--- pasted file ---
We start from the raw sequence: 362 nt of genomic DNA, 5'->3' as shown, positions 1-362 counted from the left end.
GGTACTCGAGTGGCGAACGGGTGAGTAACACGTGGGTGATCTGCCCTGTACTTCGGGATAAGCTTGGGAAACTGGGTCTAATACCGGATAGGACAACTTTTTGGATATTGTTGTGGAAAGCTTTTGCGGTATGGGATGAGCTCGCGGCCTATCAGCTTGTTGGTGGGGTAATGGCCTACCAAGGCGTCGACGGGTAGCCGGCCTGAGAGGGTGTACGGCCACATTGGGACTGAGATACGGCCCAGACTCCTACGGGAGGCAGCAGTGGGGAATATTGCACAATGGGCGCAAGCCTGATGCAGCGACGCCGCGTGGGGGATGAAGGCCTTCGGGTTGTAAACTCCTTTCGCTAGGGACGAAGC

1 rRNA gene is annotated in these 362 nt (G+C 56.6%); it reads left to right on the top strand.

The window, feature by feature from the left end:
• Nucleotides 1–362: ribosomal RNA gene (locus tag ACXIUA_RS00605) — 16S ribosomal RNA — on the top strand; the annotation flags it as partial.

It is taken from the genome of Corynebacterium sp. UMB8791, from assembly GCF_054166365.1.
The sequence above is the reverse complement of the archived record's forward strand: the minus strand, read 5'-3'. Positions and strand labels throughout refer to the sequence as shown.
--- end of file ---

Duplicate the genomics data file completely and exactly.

We start from the raw sequence: 362 nt of genomic DNA, 5'->3' as shown, positions 1-362 counted from the left end.
GGTACTCGAGTGGCGAACGGGTGAGTAACACGTGGGTGATCTGCCCTGTACTTCGGGATAAGCTTGGGAAACTGGGTCTAATACCGGATAGGACAACTTTTTGGATATTGTTGTGGAAAGCTTTTGCGGTATGGGATGAGCTCGCGGCCTATCAGCTTGTTGGTGGGGTAATGGCCTACCAAGGCGTCGACGGGTAGCCGGCCTGAGAGGGTGTACGGCCACATTGGGACTGAGATACGGCCCAGACTCCTACGGGAGGCAGCAGTGGGGAATATTGCACAATGGGCGCAAGCCTGATGCAGCGACGCCGCGTGGGGGATGAAGGCCTTCGGGTTGTAAACTCCTTTCGCTAGGGACGAAGC

1 rRNA gene is annotated in these 362 nt (G+C 56.6%); it reads left to right on the top strand.

The window, feature by feature from the left end:
• Nucleotides 1–362: ribosomal RNA gene (locus tag ACXIUA_RS00605) — 16S ribosomal RNA — on the top strand; the annotation flags it as partial.

It is taken from the genome of Corynebacterium sp. UMB8791, from assembly GCF_054166365.1.
The sequence above is the reverse complement of the archived record's forward strand: the minus strand, read 5'-3'. Positions and strand labels throughout refer to the sequence as shown.